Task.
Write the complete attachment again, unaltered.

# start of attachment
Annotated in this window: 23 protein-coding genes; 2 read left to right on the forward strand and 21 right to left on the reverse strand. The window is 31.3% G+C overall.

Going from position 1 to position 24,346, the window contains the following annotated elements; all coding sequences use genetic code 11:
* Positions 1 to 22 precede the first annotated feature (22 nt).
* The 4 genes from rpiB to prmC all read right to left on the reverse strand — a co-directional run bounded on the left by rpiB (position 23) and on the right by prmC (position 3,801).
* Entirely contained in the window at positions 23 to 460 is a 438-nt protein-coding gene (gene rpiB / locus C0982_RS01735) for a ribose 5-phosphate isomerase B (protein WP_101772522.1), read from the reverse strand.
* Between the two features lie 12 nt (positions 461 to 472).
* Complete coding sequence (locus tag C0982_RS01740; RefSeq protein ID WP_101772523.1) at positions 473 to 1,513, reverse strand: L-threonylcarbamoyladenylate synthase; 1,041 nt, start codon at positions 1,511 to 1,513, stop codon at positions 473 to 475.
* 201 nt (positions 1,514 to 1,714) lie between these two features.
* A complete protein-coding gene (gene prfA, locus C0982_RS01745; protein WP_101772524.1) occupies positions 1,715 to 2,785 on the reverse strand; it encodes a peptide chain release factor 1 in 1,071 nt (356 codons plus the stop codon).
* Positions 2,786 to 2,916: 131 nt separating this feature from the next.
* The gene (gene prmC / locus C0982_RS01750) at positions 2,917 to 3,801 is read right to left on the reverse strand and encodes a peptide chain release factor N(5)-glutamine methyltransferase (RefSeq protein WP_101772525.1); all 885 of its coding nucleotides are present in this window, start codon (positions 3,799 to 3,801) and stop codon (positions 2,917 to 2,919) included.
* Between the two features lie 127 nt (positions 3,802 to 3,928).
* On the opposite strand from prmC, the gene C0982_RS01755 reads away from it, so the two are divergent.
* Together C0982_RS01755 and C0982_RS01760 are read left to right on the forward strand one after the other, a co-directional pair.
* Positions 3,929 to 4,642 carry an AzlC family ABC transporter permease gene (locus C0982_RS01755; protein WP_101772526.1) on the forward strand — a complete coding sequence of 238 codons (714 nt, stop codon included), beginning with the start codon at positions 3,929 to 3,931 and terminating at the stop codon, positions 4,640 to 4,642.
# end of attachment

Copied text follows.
Annotated in this window: 23 protein-coding genes; 2 read left to right on the forward strand and 21 right to left on the reverse strand. The window is 31.3% G+C overall.

Going from position 1 to position 24,346, the window contains the following annotated elements; all coding sequences use genetic code 11:
* Positions 1 to 22 precede the first annotated feature (22 nt).
* The 4 genes from rpiB to prmC all read right to left on the reverse strand — a co-directional run bounded on the left by rpiB (position 23) and on the right by prmC (position 3,801).
* Entirely contained in the window at positions 23 to 460 is a 438-nt protein-coding gene (gene rpiB / locus C0982_RS01735) for a ribose 5-phosphate isomerase B (protein WP_101772522.1), read from the reverse strand.
* Between the two features lie 12 nt (positions 461 to 472).
* Complete coding sequence (locus tag C0982_RS01740; RefSeq protein ID WP_101772523.1) at positions 473 to 1,513, reverse strand: L-threonylcarbamoyladenylate synthase; 1,041 nt, start codon at positions 1,511 to 1,513, stop codon at positions 473 to 475.
* 201 nt (positions 1,514 to 1,714) lie between these two features.
* A complete protein-coding gene (gene prfA, locus C0982_RS01745; protein WP_101772524.1) occupies positions 1,715 to 2,785 on the reverse strand; it encodes a peptide chain release factor 1 in 1,071 nt (356 codons plus the stop codon).
* Positions 2,786 to 2,916: 131 nt separating this feature from the next.
* The gene (gene prmC / locus C0982_RS01750) at positions 2,917 to 3,801 is read right to left on the reverse strand and encodes a peptide chain release factor N(5)-glutamine methyltransferase (RefSeq protein WP_101772525.1); all 885 of its coding nucleotides are present in this window, start codon (positions 3,799 to 3,801) and stop codon (positions 2,917 to 2,919) included.
* Between the two features lie 127 nt (positions 3,802 to 3,928).
* On the opposite strand from prmC, the gene C0982_RS01755 reads away from it, so the two are divergent.
* Together C0982_RS01755 and C0982_RS01760 are read left to right on the forward strand one after the other, a co-directional pair.
* Positions 3,929 to 4,642 carry an AzlC family ABC transporter permease gene (locus C0982_RS01755; protein WP_101772526.1) on the forward strand — a complete coding sequence of 238 codons (714 nt, stop codon included), beginning with the start codon at positions 3,929 to 3,931 and terminating at the stop codon, positions 4,640 to 4,642.